We eat for two reasons and two reasons only. I call them the two P’s – physiology and psychology. Either our bodies need something or our minds do.
Physiology is usually the easy part, and it’s pretty easy to spot and resolve these issues. For example, if someone goes all day without eating and then chastises herself for not being able to resist the cookies and candy that are stocked in the office, she is not weak-willed. Her body, however, is genuinely hungry! Which is a normal, physiological reaction – if you don’t eat, your body will send out signals telling you, no screaming at you to eat. And not the healthy stuff. When it is that hungry it wants the highest calorie, highest fat, and highest sugar foods it can get you to get your hands on. You can’t override these genetics. They have been around for thousands of years, and you’re not going to be the one person in history that somehow learns to outsmart what nature built in. So in this case, eat more regularly, throughout the day, and you’re set. Problem solved.
Dealing with psychology is a little trickier. We eat for so many reasons other than nourishment; we eat because we are sad, happy, angry, anxious, lonely, bored – the list is endless. Oftentimes we eat and we don’t even know why. We’ve just always done it so we keep doing it, not even realizing that there is some secret motive behind our appetite that has nothing to do with physiological reasons. Yet most of the time people only address the superficial – “just tell me what to eat.”
However, dealing with only physiology, and not psychology, is like making a birthday cake without the frosting. You can stack the layers and it might hold for a while, or you can use a Band-Aid approach like holding it together with toothpicks (which is what my Mom actually did with my birthday cake when I was six), but eventually, as was the case with my ill-fated cake, it all falls to pieces. And isn’t that what happens each time you start a new diet? Everything is going great for a while and you think you have finally found “the answer,” then bam! It all falls to pieces and you feel like a failure, again.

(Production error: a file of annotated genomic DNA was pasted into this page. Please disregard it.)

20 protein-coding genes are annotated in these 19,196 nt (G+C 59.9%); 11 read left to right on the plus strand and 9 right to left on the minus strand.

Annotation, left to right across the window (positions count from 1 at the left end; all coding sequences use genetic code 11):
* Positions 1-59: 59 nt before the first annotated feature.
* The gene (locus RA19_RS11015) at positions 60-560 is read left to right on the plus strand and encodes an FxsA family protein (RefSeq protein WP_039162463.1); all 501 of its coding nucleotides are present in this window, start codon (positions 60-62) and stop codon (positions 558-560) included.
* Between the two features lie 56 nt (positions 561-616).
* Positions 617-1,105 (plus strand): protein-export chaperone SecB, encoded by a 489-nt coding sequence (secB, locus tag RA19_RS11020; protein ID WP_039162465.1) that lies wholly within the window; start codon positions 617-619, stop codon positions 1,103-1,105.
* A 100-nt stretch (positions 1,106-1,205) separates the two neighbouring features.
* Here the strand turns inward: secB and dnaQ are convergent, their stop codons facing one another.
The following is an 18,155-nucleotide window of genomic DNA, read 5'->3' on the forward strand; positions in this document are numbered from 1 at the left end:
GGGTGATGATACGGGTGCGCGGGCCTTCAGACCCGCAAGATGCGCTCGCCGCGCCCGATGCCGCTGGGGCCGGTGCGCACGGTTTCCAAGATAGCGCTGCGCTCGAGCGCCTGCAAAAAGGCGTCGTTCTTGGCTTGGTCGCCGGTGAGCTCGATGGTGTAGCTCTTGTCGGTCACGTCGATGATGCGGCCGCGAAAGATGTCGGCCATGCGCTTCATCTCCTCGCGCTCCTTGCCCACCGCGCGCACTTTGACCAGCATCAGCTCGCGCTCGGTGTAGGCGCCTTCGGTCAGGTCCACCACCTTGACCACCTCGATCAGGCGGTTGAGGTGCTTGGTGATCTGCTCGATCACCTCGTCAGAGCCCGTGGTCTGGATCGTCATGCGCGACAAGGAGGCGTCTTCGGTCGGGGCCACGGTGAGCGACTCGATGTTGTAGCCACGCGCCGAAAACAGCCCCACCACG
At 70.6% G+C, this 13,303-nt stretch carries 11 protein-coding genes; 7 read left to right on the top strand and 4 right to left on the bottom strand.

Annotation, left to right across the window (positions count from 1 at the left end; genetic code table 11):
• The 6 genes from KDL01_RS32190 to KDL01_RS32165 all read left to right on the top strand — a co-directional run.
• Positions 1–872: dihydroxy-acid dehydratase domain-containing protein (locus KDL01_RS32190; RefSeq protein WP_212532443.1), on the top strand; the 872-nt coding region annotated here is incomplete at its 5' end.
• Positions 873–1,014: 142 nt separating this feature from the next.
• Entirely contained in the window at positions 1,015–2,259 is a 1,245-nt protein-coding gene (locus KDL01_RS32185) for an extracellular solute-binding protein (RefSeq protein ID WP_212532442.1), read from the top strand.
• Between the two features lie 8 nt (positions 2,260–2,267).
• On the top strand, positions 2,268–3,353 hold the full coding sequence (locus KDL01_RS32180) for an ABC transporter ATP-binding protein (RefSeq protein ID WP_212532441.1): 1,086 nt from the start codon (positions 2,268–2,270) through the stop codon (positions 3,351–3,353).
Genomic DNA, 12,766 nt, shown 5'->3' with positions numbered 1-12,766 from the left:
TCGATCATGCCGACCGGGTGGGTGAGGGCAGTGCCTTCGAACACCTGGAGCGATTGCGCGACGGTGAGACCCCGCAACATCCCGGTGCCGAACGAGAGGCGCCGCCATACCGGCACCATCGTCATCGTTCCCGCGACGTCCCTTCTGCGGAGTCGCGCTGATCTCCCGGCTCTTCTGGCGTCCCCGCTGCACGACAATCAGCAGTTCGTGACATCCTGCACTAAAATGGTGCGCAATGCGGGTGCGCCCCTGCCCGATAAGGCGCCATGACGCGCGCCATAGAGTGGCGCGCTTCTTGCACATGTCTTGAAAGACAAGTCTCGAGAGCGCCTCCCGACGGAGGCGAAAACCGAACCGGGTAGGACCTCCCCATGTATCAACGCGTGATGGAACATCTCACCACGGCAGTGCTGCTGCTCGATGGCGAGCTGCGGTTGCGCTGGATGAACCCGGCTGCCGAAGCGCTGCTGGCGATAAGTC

We can all change our habits in the short term, but if we don’t figure out why we eat, we’ll be back to old habits. The good news is that you can figure out why and you can change your habits, but you have to be willing to delve into the “why” – not just the “what.” Sometimes this can bring up uncomfortable feelings or fears. So you have to be brave, because you are fully capable of facing this discomfort head-on. You’ve just been fooled into thinking you can’t.
The culprit in this deception? It’s your mind again. This time though, it really does have your best interests at heart. It likes to protect you against anything that might cause pain. So if you grew up in a household where every injury (physical or emotional) was comforted by the sweetness of a cookie or some ice cream, don’t be surprised if, as an adult, you still find yourself seeking solace in this manner. Your mind has learned that cookies and ice cream are great distractions from pain. But here is the catch – this method of coping is only really meant to be a short-term solution, when we are young and don’t yet have the cognitive skills and strength to address the issues at hand. As we age our brains develop the ability to cope more effectively, yet we have become so attached to our habits, we don’t realize there is another way.
But there is another way. A better way. A more permanent way. When you find yourself using food for anything other than nourishment, stop and ask yourself why. What is happening in your life? How was your day? What’s on your mind? Once you know the “why” then you can find a solution to the real issue, and stop turning to food once and for all.